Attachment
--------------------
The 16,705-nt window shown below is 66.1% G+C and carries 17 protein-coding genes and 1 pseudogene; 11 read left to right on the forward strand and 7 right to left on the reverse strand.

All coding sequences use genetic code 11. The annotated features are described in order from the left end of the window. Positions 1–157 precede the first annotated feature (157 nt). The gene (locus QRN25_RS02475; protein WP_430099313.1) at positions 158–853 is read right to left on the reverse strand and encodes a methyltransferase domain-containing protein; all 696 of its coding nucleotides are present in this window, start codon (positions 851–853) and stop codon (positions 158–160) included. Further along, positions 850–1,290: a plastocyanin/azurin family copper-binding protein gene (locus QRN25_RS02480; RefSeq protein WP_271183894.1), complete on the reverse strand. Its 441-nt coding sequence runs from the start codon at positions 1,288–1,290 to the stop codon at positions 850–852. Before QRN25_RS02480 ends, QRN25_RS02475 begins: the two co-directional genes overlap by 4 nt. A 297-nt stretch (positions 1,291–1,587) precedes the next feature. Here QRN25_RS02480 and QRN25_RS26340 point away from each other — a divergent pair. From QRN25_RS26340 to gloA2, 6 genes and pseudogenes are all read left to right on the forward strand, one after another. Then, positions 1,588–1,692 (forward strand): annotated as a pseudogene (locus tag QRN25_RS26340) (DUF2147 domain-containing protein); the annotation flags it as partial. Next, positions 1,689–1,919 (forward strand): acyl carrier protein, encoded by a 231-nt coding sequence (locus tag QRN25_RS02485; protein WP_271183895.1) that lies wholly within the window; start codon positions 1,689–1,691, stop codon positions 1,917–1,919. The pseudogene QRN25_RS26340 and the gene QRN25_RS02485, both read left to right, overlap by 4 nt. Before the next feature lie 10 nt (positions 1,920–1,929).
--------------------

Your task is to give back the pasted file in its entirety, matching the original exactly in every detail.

The 16,705-nt window shown below is 66.1% G+C and carries 17 protein-coding genes and 1 pseudogene; 11 read left to right on the forward strand and 7 right to left on the reverse strand.

All coding sequences use genetic code 11. The annotated features are described in order from the left end of the window. Positions 1–157 precede the first annotated feature (157 nt). The gene (locus QRN25_RS02475; protein WP_430099313.1) at positions 158–853 is read right to left on the reverse strand and encodes a methyltransferase domain-containing protein; all 696 of its coding nucleotides are present in this window, start codon (positions 851–853) and stop codon (positions 158–160) included. Further along, positions 850–1,290: a plastocyanin/azurin family copper-binding protein gene (locus QRN25_RS02480; RefSeq protein WP_271183894.1), complete on the reverse strand. Its 441-nt coding sequence runs from the start codon at positions 1,288–1,290 to the stop codon at positions 850–852. Before QRN25_RS02480 ends, QRN25_RS02475 begins: the two co-directional genes overlap by 4 nt. A 297-nt stretch (positions 1,291–1,587) precedes the next feature. Here QRN25_RS02480 and QRN25_RS26340 point away from each other — a divergent pair. From QRN25_RS26340 to gloA2, 6 genes and pseudogenes are all read left to right on the forward strand, one after another. Then, positions 1,588–1,692 (forward strand): annotated as a pseudogene (locus tag QRN25_RS26340) (DUF2147 domain-containing protein); the annotation flags it as partial. Next, positions 1,689–1,919 (forward strand): acyl carrier protein, encoded by a 231-nt coding sequence (locus tag QRN25_RS02485; protein WP_271183895.1) that lies wholly within the window; start codon positions 1,689–1,691, stop codon positions 1,917–1,919. The pseudogene QRN25_RS26340 and the gene QRN25_RS02485, both read left to right, overlap by 4 nt. Before the next feature lie 10 nt (positions 1,920–1,929).